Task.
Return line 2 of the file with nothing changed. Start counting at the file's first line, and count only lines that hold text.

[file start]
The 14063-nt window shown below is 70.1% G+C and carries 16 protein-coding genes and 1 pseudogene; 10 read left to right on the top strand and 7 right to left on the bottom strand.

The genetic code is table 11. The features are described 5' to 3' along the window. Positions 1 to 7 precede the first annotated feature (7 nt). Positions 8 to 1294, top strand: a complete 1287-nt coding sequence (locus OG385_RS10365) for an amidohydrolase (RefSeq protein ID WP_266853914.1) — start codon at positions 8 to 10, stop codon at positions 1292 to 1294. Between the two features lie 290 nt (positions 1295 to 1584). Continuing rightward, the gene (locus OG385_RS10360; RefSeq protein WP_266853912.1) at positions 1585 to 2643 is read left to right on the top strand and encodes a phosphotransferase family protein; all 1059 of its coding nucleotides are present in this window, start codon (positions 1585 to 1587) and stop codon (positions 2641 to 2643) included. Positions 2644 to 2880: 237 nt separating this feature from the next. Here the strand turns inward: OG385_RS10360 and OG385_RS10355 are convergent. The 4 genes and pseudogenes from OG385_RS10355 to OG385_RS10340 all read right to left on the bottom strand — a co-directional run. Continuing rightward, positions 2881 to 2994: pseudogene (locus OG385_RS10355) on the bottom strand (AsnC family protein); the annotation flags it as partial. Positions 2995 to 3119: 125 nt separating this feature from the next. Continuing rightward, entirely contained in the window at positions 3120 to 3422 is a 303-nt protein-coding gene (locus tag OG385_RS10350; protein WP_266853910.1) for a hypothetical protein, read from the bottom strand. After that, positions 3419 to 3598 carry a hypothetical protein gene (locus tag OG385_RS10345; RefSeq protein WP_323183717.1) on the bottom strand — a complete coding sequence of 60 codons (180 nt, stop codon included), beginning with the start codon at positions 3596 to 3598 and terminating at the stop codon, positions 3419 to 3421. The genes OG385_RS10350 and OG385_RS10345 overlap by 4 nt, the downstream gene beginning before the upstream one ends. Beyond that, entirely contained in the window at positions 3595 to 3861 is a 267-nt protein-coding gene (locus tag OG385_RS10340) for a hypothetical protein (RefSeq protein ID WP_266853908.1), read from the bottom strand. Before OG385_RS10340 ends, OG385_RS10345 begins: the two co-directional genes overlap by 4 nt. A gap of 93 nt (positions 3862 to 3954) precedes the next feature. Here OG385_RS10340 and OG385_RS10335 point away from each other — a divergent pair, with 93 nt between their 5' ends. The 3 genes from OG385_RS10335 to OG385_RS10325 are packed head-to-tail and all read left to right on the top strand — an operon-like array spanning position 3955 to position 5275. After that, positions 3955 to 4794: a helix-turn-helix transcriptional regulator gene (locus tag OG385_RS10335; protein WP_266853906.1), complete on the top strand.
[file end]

The genetic code is table 11. The features are described 5' to 3' along the window. Positions 1 to 7 precede the first annotated feature (7 nt). Positions 8 to 1294, top strand: a complete 1287-nt coding sequence (locus OG385_RS10365) for an amidohydrolase (RefSeq protein ID WP_266853914.1) — start codon at positions 8 to 10, stop codon at positions 1292 to 1294. Between the two features lie 290 nt (positions 1295 to 1584). Continuing rightward, the gene (locus OG385_RS10360; RefSeq protein WP_266853912.1) at positions 1585 to 2643 is read left to right on the top strand and encodes a phosphotransferase family protein; all 1059 of its coding nucleotides are present in this window, start codon (positions 1585 to 1587) and stop codon (positions 2641 to 2643) included. Positions 2644 to 2880: 237 nt separating this feature from the next. Here the strand turns inward: OG385_RS10360 and OG385_RS10355 are convergent. The 4 genes and pseudogenes from OG385_RS10355 to OG385_RS10340 all read right to left on the bottom strand — a co-directional run. Continuing rightward, positions 2881 to 2994: pseudogene (locus OG385_RS10355) on the bottom strand (AsnC family protein); the annotation flags it as partial. Positions 2995 to 3119: 125 nt separating this feature from the next. Continuing rightward, entirely contained in the window at positions 3120 to 3422 is a 303-nt protein-coding gene (locus tag OG385_RS10350; protein WP_266853910.1) for a hypothetical protein, read from the bottom strand. After that, positions 3419 to 3598 carry a hypothetical protein gene (locus tag OG385_RS10345; RefSeq protein WP_323183717.1) on the bottom strand — a complete coding sequence of 60 codons (180 nt, stop codon included), beginning with the start codon at positions 3596 to 3598 and terminating at the stop codon, positions 3419 to 3421. The genes OG385_RS10350 and OG385_RS10345 overlap by 4 nt, the downstream gene beginning before the upstream one ends. Beyond that, entirely contained in the window at positions 3595 to 3861 is a 267-nt protein-coding gene (locus tag OG385_RS10340) for a hypothetical protein (RefSeq protein ID WP_266853908.1), read from the bottom strand. Before OG385_RS10340 ends, OG385_RS10345 begins: the two co-directional genes overlap by 4 nt. A gap of 93 nt (positions 3862 to 3954) precedes the next feature. Here OG385_RS10340 and OG385_RS10335 point away from each other — a divergent pair, with 93 nt between their 5' ends. The 3 genes from OG385_RS10335 to OG385_RS10325 are packed head-to-tail and all read left to right on the top strand — an operon-like array spanning position 3955 to position 5275. After that, positions 3955 to 4794: a helix-turn-helix transcriptional regulator gene (locus tag OG385_RS10335; protein WP_266853906.1), complete on the top strand.